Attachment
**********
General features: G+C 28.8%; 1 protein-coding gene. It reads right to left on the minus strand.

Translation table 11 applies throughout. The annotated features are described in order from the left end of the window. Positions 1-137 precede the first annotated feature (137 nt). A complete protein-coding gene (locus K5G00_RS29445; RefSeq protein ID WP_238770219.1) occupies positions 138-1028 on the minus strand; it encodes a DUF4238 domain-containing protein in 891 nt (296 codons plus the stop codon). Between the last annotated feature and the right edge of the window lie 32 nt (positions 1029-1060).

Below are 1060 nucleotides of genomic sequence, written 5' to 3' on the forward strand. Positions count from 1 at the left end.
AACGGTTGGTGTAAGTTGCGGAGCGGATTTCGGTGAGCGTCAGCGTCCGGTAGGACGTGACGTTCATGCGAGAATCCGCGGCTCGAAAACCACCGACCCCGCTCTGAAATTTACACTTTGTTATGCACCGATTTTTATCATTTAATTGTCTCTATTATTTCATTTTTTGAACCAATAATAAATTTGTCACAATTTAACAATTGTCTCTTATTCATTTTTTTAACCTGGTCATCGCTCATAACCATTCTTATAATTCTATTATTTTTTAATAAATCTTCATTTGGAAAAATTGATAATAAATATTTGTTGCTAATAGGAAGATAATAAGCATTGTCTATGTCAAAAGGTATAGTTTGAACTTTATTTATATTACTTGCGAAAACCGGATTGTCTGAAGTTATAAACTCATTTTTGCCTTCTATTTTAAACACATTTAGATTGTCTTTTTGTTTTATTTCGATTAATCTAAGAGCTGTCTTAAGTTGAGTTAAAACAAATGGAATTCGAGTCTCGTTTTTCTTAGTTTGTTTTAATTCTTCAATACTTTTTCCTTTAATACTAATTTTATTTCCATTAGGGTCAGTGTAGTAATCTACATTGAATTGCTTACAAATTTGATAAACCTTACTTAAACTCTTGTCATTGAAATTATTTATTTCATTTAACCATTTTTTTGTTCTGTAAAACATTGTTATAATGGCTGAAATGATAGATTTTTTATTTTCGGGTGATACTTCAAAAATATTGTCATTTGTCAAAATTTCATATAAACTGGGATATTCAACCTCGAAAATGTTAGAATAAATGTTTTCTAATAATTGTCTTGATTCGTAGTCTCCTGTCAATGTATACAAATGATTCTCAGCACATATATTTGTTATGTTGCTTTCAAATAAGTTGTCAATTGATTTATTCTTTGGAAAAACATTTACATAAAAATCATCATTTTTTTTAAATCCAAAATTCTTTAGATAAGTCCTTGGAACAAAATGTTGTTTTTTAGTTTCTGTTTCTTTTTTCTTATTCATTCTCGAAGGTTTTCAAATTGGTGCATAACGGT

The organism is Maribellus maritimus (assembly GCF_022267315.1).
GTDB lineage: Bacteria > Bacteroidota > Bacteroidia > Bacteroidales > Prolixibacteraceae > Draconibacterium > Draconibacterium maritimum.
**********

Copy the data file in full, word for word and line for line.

General features: G+C 28.8%; 1 protein-coding gene. It reads right to left on the minus strand.

Translation table 11 applies throughout. The annotated features are described in order from the left end of the window. Positions 1-137 precede the first annotated feature (137 nt). A complete protein-coding gene (locus K5G00_RS29445; RefSeq protein ID WP_238770219.1) occupies positions 138-1028 on the minus strand; it encodes a DUF4238 domain-containing protein in 891 nt (296 codons plus the stop codon). Between the last annotated feature and the right edge of the window lie 32 nt (positions 1029-1060).

Below are 1060 nucleotides of genomic sequence, written 5' to 3' on the forward strand. Positions count from 1 at the left end.
AACGGTTGGTGTAAGTTGCGGAGCGGATTTCGGTGAGCGTCAGCGTCCGGTAGGACGTGACGTTCATGCGAGAATCCGCGGCTCGAAAACCACCGACCCCGCTCTGAAATTTACACTTTGTTATGCACCGATTTTTATCATTTAATTGTCTCTATTATTTCATTTTTTGAACCAATAATAAATTTGTCACAATTTAACAATTGTCTCTTATTCATTTTTTTAACCTGGTCATCGCTCATAACCATTCTTATAATTCTATTATTTTTTAATAAATCTTCATTTGGAAAAATTGATAATAAATATTTGTTGCTAATAGGAAGATAATAAGCATTGTCTATGTCAAAAGGTATAGTTTGAACTTTATTTATATTACTTGCGAAAACCGGATTGTCTGAAGTTATAAACTCATTTTTGCCTTCTATTTTAAACACATTTAGATTGTCTTTTTGTTTTATTTCGATTAATCTAAGAGCTGTCTTAAGTTGAGTTAAAACAAATGGAATTCGAGTCTCGTTTTTCTTAGTTTGTTTTAATTCTTCAATACTTTTTCCTTTAATACTAATTTTATTTCCATTAGGGTCAGTGTAGTAATCTACATTGAATTGCTTACAAATTTGATAAACCTTACTTAAACTCTTGTCATTGAAATTATTTATTTCATTTAACCATTTTTTTGTTCTGTAAAACATTGTTATAATGGCTGAAATGATAGATTTTTTATTTTCGGGTGATACTTCAAAAATATTGTCATTTGTCAAAATTTCATATAAACTGGGATATTCAACCTCGAAAATGTTAGAATAAATGTTTTCTAATAATTGTCTTGATTCGTAGTCTCCTGTCAATGTATACAAATGATTCTCAGCACATATATTTGTTATGTTGCTTTCAAATAAGTTGTCAATTGATTTATTCTTTGGAAAAACATTTACATAAAAATCATCATTTTTTTTAAATCCAAAATTCTTTAGATAAGTCCTTGGAACAAAATGTTGTTTTTTAGTTTCTGTTTCTTTTTTCTTATTCATTCTCGAAGGTTTTCAAATTGGTGCATAACGGT

The organism is Maribellus maritimus (assembly GCF_022267315.1).
GTDB lineage: Bacteria > Bacteroidota > Bacteroidia > Bacteroidales > Prolixibacteraceae > Draconibacterium > Draconibacterium maritimum.